Dr. Catalano was one of the first investigators to show that overweight and obese women are at greater risk of having babies who become obese and suffer metabolic complications in later life.
To learn more about Case Western Reserve University School of Medicine, please visit our website: case.edu/medicine.
About Cleveland Clinic
Cleveland Clinic is a nonprofit multispecialty academic medical center that integrates clinical and hospital care with research and education. Located in Cleveland, Ohio, it was founded in 1921 by four renowned physicians with a vision of providing outstanding patient care based upon the principles of cooperation, compassion and innovation. Cleveland Clinic has pioneered many medical breakthroughs, including coronary artery bypass surgery and the first face transplant in the United States. U.S. News & World Report consistently names Cleveland Clinic as one of the nation's best hospitals in its annual "America's Best Hospitals" survey. More than 3,000 full-time salaried physicians and researchers and 11,000 nurses represent 120 medical specialties and subspecialties. The Cleveland Clinic health system includes a main campus near downtown Cleveland, eight community hospitals, more than 75 Northern Ohio outpatient locations, including 16 full-service Family Health Centers, Cleveland Clinic Florida, the Lou Ruvo Center for Brain Health in Las Vegas, Cleveland Clinic Canada, and Cleveland Clinic Abu Dhabi. In 2013, there were 5.5 million outpatient visits throughout the Cleveland Clinic health system and 157,000 hospital admissions. Patients came for treatment from every state and from more than 130 countries. Visit us at http://www.clevelandclinic.org. Follow us at http://www.twitter.com/ClevelandClinic.
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About The MetroHealth System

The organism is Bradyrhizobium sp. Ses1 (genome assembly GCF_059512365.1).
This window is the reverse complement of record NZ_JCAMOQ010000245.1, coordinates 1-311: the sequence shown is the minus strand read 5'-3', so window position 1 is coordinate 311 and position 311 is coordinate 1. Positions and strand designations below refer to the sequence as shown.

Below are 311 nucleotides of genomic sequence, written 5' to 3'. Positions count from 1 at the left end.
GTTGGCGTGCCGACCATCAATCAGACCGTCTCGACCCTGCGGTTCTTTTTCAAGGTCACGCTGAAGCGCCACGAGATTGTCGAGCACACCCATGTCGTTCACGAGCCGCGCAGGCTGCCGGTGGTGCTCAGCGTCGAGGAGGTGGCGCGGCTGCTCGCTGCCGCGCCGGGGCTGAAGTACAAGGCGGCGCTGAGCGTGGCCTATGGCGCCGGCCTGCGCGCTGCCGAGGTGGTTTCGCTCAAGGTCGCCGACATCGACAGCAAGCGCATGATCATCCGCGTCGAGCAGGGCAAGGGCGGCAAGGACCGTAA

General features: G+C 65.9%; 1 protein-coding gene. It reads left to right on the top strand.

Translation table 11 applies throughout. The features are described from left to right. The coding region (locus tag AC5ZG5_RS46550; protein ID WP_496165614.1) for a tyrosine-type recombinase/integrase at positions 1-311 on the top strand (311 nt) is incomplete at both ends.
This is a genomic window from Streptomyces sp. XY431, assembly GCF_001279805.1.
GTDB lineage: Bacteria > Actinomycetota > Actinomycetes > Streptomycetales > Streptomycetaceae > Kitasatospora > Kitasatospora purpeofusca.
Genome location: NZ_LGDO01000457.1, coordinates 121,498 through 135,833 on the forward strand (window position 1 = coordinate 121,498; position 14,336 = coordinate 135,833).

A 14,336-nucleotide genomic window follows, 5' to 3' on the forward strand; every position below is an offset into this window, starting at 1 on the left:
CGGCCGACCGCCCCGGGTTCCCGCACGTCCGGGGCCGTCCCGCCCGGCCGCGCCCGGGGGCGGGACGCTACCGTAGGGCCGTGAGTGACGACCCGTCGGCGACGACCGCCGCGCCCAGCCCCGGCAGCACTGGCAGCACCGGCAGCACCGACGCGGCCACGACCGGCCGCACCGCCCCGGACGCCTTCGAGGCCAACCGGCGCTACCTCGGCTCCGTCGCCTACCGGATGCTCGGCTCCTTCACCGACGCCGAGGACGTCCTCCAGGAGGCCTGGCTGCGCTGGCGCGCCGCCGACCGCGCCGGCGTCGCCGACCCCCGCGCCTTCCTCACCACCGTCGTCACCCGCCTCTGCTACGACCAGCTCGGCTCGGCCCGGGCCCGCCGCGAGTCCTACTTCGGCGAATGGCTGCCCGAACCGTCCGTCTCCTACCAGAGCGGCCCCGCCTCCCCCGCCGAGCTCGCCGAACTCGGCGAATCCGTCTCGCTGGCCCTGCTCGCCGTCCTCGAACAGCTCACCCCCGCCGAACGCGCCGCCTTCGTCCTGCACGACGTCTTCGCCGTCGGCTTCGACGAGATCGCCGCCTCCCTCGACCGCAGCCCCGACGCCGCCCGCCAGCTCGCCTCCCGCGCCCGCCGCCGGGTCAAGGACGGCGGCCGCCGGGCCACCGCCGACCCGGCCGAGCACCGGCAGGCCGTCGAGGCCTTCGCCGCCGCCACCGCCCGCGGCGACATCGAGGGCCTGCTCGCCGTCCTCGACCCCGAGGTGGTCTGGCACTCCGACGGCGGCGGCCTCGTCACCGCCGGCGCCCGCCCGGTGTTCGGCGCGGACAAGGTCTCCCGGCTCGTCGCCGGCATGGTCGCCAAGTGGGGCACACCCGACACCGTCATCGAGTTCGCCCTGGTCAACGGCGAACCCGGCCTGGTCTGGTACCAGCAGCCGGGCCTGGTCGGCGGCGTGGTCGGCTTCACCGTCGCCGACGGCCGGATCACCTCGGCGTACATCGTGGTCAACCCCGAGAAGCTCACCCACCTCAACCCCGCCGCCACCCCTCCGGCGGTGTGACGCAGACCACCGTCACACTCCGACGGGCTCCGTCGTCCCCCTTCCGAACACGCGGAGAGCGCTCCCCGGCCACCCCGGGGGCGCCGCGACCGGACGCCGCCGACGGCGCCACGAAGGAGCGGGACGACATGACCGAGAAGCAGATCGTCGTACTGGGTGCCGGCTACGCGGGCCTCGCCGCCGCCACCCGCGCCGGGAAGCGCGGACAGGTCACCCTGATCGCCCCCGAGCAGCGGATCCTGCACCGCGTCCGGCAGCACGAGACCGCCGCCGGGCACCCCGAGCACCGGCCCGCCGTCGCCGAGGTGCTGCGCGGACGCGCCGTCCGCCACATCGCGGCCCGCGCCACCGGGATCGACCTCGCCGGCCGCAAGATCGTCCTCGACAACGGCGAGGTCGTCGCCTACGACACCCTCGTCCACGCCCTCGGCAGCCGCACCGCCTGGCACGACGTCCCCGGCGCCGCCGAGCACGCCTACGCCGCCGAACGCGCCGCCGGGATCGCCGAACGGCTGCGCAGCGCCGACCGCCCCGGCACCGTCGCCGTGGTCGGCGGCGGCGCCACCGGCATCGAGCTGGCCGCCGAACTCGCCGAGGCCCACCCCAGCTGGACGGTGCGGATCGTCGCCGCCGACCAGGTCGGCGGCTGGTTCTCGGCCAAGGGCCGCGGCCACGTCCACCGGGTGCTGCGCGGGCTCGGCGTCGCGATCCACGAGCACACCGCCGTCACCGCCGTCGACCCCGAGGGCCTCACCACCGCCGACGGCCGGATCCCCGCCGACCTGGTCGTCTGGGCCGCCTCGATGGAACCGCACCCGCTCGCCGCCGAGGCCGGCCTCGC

The MetroHealth System is an essential health system committed to providing health care to everyone in Cuyahoga County, Ohio, and improving the health of the community overall. Its 7,300 employees deliver care to everyone at its main campus, just west of downtown Cleveland, and at more than 20 other MetroHealth locations. It also provides health care at more than 40 additional sites in Cuyahoga County through community partnerships such as the School Health Program. MetroHealth is home to Cuyahoga County's most experienced Level I Adult Trauma Center, verified since 1992 by the Committee on Trauma of the American College of Surgeons, and one of two adult and pediatric burn centers in the state of Ohio verified by the American Burn Association. MetroHealth also is home to a verified Level II Pediatric Trauma Center. In the past year, MetroHealth provided more than one million patient visits in its hospital and health centers. MetroHealth also is an academic medical center committed to teaching and research; each of its active physicians holds a faculty appointment at Case Western Reserve University School of Medicine. MetroHealth has earned Magnet status, which places it in the top six percent of all hospitals nationwide for nursing excellence. MetroHealth's mission is, "Leading the way to a healthier you and a healthier community through service, teaching, discovery and teamwork." For more information, visit metrohealth.org.